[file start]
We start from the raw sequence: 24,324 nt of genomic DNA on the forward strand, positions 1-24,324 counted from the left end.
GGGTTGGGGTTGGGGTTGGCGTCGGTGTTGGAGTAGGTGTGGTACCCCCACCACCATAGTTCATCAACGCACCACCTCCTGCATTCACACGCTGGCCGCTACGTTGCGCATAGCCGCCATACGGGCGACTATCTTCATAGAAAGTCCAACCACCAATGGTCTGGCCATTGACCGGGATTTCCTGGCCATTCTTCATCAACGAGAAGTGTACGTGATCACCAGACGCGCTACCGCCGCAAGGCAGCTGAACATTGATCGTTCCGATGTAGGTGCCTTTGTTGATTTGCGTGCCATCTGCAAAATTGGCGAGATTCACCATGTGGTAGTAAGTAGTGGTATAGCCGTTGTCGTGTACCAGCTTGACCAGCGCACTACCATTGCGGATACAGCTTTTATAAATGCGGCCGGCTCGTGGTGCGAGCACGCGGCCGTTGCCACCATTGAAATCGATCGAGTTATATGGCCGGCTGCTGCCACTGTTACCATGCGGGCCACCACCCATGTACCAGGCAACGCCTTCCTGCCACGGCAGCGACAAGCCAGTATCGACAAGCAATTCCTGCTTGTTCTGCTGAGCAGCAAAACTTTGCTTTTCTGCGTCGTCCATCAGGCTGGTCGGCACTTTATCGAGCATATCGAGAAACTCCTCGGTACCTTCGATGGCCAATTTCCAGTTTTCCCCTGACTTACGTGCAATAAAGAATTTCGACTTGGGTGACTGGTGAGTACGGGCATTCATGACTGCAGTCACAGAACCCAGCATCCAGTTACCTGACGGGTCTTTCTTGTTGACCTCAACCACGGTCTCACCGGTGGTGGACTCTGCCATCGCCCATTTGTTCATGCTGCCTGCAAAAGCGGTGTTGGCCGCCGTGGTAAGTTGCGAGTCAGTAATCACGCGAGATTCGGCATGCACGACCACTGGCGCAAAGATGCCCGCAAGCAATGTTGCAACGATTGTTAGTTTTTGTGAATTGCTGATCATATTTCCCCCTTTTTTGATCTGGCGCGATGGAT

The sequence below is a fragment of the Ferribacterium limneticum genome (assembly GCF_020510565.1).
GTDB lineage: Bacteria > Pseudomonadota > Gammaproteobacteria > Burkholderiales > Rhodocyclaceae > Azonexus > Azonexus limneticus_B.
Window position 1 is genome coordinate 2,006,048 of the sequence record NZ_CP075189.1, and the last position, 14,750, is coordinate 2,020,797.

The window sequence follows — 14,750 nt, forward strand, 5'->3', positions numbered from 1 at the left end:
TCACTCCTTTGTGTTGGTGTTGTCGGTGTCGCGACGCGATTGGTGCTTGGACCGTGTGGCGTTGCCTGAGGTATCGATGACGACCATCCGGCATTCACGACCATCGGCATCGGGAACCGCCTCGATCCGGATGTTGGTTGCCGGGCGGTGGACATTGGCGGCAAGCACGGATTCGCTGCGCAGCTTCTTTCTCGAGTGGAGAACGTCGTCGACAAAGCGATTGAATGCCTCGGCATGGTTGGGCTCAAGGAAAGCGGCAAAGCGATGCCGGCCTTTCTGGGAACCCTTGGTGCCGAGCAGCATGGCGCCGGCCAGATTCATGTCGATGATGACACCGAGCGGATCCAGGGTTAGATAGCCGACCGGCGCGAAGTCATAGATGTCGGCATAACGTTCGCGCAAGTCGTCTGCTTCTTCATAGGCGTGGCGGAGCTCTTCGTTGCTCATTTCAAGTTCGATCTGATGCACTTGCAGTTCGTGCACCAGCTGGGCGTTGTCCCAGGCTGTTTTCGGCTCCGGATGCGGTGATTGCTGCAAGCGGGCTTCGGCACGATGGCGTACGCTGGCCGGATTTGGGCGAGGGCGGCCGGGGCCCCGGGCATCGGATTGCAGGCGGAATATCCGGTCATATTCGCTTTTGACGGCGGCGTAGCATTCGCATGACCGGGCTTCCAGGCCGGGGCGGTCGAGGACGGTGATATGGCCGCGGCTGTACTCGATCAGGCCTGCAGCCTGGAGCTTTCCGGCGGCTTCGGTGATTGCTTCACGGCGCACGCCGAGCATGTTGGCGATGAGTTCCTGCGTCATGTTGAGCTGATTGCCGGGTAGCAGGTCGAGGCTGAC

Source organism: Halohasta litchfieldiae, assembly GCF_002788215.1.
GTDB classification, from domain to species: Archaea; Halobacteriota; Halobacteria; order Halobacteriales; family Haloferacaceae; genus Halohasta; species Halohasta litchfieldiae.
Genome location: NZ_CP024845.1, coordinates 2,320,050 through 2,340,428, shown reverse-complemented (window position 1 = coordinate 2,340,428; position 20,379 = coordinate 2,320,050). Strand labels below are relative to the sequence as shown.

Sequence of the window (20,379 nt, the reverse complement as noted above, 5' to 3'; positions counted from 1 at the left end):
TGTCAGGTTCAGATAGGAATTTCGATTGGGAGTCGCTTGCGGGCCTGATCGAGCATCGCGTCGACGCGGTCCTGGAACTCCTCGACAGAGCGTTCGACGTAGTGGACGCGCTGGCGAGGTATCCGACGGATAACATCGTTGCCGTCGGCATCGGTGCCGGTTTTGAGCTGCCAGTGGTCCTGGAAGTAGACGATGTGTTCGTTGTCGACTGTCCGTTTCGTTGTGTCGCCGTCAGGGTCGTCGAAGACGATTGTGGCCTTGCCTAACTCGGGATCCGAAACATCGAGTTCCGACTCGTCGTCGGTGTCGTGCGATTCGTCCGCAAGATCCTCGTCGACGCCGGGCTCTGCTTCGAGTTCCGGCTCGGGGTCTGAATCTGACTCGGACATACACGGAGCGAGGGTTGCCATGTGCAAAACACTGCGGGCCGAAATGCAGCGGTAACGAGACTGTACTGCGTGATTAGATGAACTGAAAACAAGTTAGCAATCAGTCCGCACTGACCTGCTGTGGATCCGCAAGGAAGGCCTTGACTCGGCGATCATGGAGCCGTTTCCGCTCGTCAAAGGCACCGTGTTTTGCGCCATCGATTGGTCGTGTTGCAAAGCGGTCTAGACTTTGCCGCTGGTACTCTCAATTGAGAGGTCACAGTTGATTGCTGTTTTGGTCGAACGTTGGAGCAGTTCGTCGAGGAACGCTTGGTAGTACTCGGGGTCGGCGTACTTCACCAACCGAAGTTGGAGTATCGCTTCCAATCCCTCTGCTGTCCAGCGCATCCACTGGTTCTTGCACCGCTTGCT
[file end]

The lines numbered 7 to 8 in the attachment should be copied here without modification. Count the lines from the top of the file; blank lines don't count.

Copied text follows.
TCACTCCTTTGTGTTGGTGTTGTCGGTGTCGCGACGCGATTGGTGCTTGGACCGTGTGGCGTTGCCTGAGGTATCGATGACGACCATCCGGCATTCACGACCATCGGCATCGGGAACCGCCTCGATCCGGATGTTGGTTGCCGGGCGGTGGACATTGGCGGCAAGCACGGATTCGCTGCGCAGCTTCTTTCTCGAGTGGAGAACGTCGTCGACAAAGCGATTGAATGCCTCGGCATGGTTGGGCTCAAGGAAAGCGGCAAAGCGATGCCGGCCTTTCTGGGAACCCTTGGTGCCGAGCAGCATGGCGCCGGCCAGATTCATGTCGATGATGACACCGAGCGGATCCAGGGTTAGATAGCCGACCGGCGCGAAGTCATAGATGTCGGCATAACGTTCGCGCAAGTCGTCTGCTTCTTCATAGGCGTGGCGGAGCTCTTCGTTGCTCATTTCAAGTTCGATCTGATGCACTTGCAGTTCGTGCACCAGCTGGGCGTTGTCCCAGGCTGTTTTCGGCTCCGGATGCGGTGATTGCTGCAAGCGGGCTTCGGCACGATGGCGTACGCTGGCCGGATTTGGGCGAGGGCGGCCGGGGCCCCGGGCATCGGATTGCAGGCGGAATATCCGGTCATATTCGCTTTTGACGGCGGCGTAGCATTCGCATGACCGGGCTTCCAGGCCGGGGCGGTCGAGGACGGTGATATGGCCGCGGCTGTACTCGATCAGGCCTGCAGCCTGGAGCTTTCCGGCGGCTTCGGTGATTGCTTCACGGCGCACGCCGAGCATGTTGGCGATGAGTTCCTGCGTCATGTTGAGCTGATTGCCGGGTAGCAGGTCGAGGCTGAC

Source organism: Halohasta litchfieldiae, assembly GCF_002788215.1.